Outstanding Birding Hotspots in Uganda – Africa

Are you a bird lover planning a safari in Africa to see birds? Look no farther, Uganda boosts a wide variety of bird species some of which can not be found any where in Africa. There are about 1012 bird species recorded, found in different national parks and Important bird areas some of which are descirbed below. Over 200 tour operators and travel agencies in Kampala organize fantastic private birding trips in Uganda. If you are on tight budget, these companies also offer car hire in Uganda without driver to enable you do a self drive birding safari and explore all destinations of your interest.

Nyamuriro swamp

Nyamuriro is a widespread natural swamp in Kageyo valley dominated by papyrus and herbaceous plants in which a river from Lake Bunyonyi flows and the drainage connects to Lakes Mutanda and Murehe in Kisoro District. Remarkable birds found here include Papyrus Gonolek, Sharpe’s Pied-babbler, Carruthers’s Cisticola, White-winged Scrub-warbler, Papyrus Yellow Warbler, Red-chested Sunbird, Papyrus Canary, White-collared Olive back and Northern Brown-throated Weaver.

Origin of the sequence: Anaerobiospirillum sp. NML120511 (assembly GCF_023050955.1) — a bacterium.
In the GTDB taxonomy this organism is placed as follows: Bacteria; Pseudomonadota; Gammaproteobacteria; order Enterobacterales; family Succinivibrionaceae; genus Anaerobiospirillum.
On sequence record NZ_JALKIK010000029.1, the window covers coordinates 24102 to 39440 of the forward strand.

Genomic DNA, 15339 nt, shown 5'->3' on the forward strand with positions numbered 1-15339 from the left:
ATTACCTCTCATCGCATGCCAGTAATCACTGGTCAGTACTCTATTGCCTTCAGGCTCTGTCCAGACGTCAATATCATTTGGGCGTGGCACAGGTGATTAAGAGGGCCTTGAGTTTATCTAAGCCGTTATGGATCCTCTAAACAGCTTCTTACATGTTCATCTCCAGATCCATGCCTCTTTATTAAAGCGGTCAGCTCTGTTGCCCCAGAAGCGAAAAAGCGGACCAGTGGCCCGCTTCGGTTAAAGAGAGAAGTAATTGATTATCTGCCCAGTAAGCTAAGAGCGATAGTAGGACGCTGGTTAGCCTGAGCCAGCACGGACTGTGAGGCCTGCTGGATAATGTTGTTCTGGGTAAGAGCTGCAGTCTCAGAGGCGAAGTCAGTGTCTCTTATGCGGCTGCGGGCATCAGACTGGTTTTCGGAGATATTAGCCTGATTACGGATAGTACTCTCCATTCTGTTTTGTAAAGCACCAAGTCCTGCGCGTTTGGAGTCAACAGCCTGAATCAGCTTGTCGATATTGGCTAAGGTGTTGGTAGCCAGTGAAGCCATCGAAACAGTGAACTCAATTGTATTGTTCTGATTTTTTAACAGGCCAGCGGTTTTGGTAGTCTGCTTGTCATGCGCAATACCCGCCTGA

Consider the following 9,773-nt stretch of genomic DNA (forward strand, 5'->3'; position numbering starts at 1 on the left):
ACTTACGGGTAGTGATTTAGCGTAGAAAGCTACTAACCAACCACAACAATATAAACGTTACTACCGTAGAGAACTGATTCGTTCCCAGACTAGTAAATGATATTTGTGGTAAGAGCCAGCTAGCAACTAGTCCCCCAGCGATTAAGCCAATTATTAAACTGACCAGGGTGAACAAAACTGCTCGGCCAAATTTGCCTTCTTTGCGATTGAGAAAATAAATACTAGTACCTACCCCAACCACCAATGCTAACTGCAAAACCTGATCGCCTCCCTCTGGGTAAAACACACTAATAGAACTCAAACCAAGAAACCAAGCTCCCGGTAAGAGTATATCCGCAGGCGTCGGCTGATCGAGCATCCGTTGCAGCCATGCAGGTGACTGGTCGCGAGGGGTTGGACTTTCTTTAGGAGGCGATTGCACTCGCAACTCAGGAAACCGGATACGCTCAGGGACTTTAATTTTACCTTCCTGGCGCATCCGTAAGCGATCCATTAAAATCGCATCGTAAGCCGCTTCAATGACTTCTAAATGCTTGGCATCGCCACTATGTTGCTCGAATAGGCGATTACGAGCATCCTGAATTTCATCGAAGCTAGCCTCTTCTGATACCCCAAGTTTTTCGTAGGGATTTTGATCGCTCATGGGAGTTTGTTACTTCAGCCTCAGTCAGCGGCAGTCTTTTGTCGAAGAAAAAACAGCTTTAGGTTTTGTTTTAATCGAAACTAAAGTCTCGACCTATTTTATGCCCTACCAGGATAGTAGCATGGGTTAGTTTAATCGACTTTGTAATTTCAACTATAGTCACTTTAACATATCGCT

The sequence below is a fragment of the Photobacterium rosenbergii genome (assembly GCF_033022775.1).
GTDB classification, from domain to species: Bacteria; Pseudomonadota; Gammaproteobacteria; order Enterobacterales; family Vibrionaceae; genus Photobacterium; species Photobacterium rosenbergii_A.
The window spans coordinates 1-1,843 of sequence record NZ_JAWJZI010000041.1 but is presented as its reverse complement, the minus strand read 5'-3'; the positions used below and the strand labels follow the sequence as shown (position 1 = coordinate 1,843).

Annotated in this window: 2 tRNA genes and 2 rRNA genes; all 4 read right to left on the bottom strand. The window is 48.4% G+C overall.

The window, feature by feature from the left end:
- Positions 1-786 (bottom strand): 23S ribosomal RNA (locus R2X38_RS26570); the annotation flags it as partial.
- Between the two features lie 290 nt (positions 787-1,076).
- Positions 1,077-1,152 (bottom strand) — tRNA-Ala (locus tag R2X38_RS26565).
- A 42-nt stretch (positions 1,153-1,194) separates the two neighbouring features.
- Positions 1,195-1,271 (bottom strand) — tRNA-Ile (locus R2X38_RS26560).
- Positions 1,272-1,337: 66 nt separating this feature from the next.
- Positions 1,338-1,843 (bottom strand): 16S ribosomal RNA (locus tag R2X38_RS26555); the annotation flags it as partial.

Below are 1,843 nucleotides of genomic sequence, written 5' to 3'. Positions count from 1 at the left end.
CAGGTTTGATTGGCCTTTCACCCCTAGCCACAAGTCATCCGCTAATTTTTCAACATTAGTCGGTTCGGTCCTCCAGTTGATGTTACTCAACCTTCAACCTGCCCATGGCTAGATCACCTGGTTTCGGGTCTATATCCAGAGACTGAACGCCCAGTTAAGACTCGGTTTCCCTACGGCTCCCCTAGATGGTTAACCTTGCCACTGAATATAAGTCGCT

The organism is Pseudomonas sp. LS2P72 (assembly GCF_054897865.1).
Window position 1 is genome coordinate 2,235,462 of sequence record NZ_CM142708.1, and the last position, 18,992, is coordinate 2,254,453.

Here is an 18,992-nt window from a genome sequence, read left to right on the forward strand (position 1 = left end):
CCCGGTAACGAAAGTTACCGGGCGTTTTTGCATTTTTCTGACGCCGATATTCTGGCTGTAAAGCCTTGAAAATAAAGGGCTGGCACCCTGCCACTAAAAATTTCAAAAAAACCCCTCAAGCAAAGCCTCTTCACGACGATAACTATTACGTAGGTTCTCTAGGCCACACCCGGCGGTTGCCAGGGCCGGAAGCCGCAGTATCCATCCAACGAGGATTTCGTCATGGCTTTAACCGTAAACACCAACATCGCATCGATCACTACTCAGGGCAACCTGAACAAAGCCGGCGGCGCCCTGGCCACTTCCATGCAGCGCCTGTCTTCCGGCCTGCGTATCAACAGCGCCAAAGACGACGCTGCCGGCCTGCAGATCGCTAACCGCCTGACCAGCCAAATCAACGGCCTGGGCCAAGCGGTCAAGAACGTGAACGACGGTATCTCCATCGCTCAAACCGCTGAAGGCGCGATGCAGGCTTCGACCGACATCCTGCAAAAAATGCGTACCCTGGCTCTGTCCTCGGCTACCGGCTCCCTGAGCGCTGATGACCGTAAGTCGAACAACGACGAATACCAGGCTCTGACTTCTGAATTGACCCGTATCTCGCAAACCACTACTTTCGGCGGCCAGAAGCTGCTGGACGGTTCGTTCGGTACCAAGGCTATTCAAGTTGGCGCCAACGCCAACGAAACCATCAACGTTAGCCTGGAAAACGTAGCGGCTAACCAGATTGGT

Mabira Forest Reserve

The list for Mabira Forest Reserve contains almost 300 species. Many species of the Guinea–Congo Forests biome are not well-represented in other protected areas in Uganda. Mabira Forest was heavily encroached in the 1970s and 1980s, which may have had adverse effects on the forest birds, particularly on the habitat specialists. Three species of the Lake Victoria Basin biome are known, but further surveys in the valley papyrus swamps could reveal more. The site also holds one species of the Sudan–Guinea Savanna biome and four of the Afro tropical Highlands biome.